As a digital nomad, you have the freedom to travel all over the world and make money, as long as you have internet access. There was a point in time where this freedom was a little more of a hassle than it was worth. Imagine trying to travel to China to try and do some freelance work and have to tote around a heavy computer with tons of cables. Thank goodness for innovative technology with the invention of laptops and wifi. Those days can all be put behind us now. Today, to be a digital nomad, all you have to do is decide to do it.
As you already know, one of the best parts of being a digital nomad is the fact that you can earn an income doing whatever you want. Most people will use the web hosting platform shopify.com to build an e-commerce store and sell products online, but you also have the option to offer services as well. According to digitalnomadpack.com, you can be a tutor, a virtual assistant, a freelance writer, or a remote worker. All of those are great perks of being a digital nomad, but the best aspect has the freedom to work from anywhere!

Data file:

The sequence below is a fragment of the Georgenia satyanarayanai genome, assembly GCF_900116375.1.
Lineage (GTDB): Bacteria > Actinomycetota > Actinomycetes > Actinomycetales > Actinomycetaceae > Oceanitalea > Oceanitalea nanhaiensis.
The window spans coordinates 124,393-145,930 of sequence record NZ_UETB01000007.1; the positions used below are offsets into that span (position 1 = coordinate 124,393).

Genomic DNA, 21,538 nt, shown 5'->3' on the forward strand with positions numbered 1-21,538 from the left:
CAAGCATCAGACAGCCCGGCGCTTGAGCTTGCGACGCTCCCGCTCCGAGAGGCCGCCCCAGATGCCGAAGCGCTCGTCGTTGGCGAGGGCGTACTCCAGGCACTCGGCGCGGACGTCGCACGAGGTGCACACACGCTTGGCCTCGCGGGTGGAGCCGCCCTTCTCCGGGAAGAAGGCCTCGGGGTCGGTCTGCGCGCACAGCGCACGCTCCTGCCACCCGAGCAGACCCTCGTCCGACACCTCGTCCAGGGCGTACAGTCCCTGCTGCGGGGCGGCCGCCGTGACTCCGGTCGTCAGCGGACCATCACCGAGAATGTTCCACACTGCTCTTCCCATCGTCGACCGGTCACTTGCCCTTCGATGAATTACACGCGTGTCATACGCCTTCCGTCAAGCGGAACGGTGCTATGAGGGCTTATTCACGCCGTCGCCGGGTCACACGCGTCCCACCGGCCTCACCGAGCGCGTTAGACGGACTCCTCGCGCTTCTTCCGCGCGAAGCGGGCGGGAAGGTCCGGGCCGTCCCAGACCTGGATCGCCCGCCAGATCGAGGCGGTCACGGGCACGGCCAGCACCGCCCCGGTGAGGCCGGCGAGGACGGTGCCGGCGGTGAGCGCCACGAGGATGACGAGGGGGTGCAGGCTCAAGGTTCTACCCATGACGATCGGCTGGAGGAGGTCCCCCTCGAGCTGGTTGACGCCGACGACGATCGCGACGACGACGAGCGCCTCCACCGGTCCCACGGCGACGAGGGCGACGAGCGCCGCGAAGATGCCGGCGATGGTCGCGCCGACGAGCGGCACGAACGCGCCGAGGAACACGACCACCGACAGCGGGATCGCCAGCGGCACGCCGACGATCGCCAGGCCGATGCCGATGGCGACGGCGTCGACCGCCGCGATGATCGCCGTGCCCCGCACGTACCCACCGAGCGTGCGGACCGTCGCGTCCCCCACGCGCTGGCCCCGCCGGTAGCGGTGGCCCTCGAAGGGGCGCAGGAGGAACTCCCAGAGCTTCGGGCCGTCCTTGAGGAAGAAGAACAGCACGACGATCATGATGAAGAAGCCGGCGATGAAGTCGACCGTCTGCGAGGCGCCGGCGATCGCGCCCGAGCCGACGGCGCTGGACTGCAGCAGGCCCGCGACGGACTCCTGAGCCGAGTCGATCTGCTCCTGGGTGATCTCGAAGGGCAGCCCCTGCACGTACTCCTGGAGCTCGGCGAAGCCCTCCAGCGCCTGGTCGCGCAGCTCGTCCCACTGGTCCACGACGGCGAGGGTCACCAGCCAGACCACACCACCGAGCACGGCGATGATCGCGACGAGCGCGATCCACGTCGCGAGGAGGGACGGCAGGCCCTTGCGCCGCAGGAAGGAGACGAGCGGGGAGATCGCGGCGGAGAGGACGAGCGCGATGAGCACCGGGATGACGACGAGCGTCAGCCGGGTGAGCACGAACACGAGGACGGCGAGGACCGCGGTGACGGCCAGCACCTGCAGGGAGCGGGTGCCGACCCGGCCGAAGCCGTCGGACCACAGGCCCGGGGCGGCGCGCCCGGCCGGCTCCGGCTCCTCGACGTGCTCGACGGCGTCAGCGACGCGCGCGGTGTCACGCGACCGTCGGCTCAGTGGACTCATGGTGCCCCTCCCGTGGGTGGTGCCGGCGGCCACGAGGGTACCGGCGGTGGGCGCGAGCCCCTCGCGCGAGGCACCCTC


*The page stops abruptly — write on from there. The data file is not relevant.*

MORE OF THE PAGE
One thing to keep in mind is you have to do your research on the locations you choose to work in. Sure, you have the freedom to work from anywhere, but you have to look at a few factors about that country because going to the wrong state can negatively impact your work or business.
Some countries have gorgeous cities, and you’ve always wanted to go there. Still, you also have to understand some states don’t have the internet speed or access you need to earn income, nor do they have the ideal environment or legislation, for that matter, that’s necessary for digital nomads. Certain parts of Russia and South Africa are terrible locations for digital nomads.
One issue digital nomads run into on occasion is the issue of visas. Typically a digital nomad will travel and work under a tourist visa. It’s usually fine to work under a tourist visa as long as you’re not taking a job away from a local. According to the Interaction Design Foundation, local authorities will look past it. Still, the moment you get into some trouble working under your visa, you can incur fines, jail time, and even deportation. Just make sure to do proper research on your destination’s laws and customs to determine if it’s the right place for you to work and live.